The culture industry celebrates itself (nd-aktuell.de)


Mira, the most humble character in the chaos of honest and suffering divas.

Photo: sky

Rarely has any other HBO series inspired film critics like Irma’s Vape in recent years. It was part of the program at the Cannes Film Festival, which premiered in the US in June and can now be watched on Sky. French director Olivier Assayas’ eight-part series is a remake of his 1996 feature film of the same title, which is in turn based on the legendary 1915 silent film Les Vampires.

The film “Irma Vape” tells the story of the filming of one of those complex postmodern blends of story, author, fiction and artistic production that reflect the sensibilities of the innovative class of culture like a magnifying glass. The series explicitly addresses an educated audience and tends to deal with social issues – if any – on a meta-mysterious level. Admittedly, this seemingly exhausting HBO series is really fast-paced and incredibly entertaining for extended periods of time.

This is mainly about the great cast of actors, including Lars Edinger, who faithfully plays the crack-addicted, reactionary and pioneer Gottfried to the core. With his diva-like demeanor, he spoiled almost the entire filming of the film. Fashion designer Jane Balbarr, daughter of French post-Marxist Étienne Balbar, and Hollywood star Alicia Vikander starring in the title role in Irma’s Vibe.

Irma’s Vibe tells of filmmaking, the struggle for artistic freedom, queer desire, economic constraints and resulting alienation, fetishism, the history of French film, Paris as a showcase for the American longing for cultural depth, and the hardships of a successful movie star. .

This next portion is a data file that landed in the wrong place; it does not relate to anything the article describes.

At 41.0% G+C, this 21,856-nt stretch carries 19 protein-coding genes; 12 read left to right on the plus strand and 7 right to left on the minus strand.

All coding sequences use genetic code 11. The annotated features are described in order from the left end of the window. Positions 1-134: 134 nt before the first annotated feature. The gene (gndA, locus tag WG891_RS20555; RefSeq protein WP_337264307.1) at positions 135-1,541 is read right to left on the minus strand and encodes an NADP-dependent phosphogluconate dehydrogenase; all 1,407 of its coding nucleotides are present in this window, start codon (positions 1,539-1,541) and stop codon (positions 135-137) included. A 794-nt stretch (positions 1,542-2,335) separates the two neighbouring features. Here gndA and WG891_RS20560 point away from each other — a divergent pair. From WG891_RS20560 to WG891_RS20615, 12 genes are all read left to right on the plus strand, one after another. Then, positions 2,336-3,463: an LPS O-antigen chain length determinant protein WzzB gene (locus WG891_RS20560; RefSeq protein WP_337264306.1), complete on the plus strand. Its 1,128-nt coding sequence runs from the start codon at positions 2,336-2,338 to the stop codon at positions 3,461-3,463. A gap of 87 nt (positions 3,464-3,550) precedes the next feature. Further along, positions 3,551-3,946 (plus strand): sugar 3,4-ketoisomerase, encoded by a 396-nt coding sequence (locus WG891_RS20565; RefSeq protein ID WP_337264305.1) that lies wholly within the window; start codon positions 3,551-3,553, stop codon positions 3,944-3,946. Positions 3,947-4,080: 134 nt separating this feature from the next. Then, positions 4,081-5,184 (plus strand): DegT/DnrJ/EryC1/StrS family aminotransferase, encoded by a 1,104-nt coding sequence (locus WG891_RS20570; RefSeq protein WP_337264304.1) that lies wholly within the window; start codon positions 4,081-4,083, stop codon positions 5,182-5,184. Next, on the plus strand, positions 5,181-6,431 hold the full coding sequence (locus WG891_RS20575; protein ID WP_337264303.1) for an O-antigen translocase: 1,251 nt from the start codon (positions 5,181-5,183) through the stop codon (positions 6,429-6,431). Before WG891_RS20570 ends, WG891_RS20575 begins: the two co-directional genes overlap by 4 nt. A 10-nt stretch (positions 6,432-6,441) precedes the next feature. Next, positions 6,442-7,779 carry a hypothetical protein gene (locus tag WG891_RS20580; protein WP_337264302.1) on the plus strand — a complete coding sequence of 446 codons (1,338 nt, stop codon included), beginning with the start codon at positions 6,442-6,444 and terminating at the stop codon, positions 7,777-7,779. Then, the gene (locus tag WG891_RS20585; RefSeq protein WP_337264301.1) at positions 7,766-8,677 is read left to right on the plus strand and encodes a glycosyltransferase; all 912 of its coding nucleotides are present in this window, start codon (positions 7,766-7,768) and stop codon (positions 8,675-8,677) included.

The focus is on Mira (Alicia Vikander), who is currently celebrating international success as a superhero in the blockbuster “Doomsday” and then stars in a French series portrayed by neurotic independent director Rene Vidal (Vincent McCain). Mira now plays “Irma Vep” – the name is an anagram from “Vampire” – and is also the sinister female protagonist in Louis Feuillade’s ten-part cult film “Les Vampires.” Rene Vidal wants to restore this pioneer of surrealism, a milestone in film history, as faithfully as possible and constantly follows the actors who play the original on his mobile phone. Working on the film prismatically breaks down the sensibilities of all involved.

Mira suffers from the breakup of her friend Laurie (Adria Arjuna), whom she meets in Paris. Meanwhile, she’s married to the hit director “Doomsday” who is cute, but simply knit and is now playing cat and mouse with her ex. Irma’s Vibe chronicles the slowly escalating situation surrounding the film’s shooting process, as the private concerns, needs and desires of actors and directors increasingly merge with the film project.

French director Rene Vidal quickly despairs of his life’s project because the financier, a disgusting rich man, primarily wants to win Mira as a model for a perfume ad and sees the film only as a motive for a Hollywood star, who yearns for cutting edge cinema. .

Meanwhile, Mira is pressured by her agent to finally sign a contract for a new superhero movie, while she begins a relationship with costume designer Zoe (Jane Ballbar), and climbs into bed with her ex-boyfriend and Gottfried (Lars Edinger), who is the villain’s actor, meanwhile. Throwing and crack smoking make parties, movie locations and various hotel rooms unsafe.

Superstar Mira, desired by everyone – be it sexual, romantic, economic or artistic – is the most realistic character in this mess full of honest and suffering divas. And it is Mira who, as is often the case as a woman, takes care of everyone and takes care of the injured souls, while she herself is getting worse, but no one is allowed to notice.

Irma Vape is set across five cleverly intertwined levels. These range from short scenes from the original silent movie from 1915 to its production of game scenes, the current movie was shot in Paris in 2022 to a “vampire” remake as a result, and there are always scenes from the flagship from 1996.

All these levels communicate with each other and weave a dense web of references, all revolving around the question of fiction, art and filmmaking itself. What does it mean to be an actress and to slip into a role and fill it in a way that the artist literally takes over at some point? How does contemporary cinematic narration work? It’s cool at times, a little stressful at times, but definitely worth watching and the bottom line is a quick self-congratulation to a cultural high industrial class celebrating itself.

Available on Sky.

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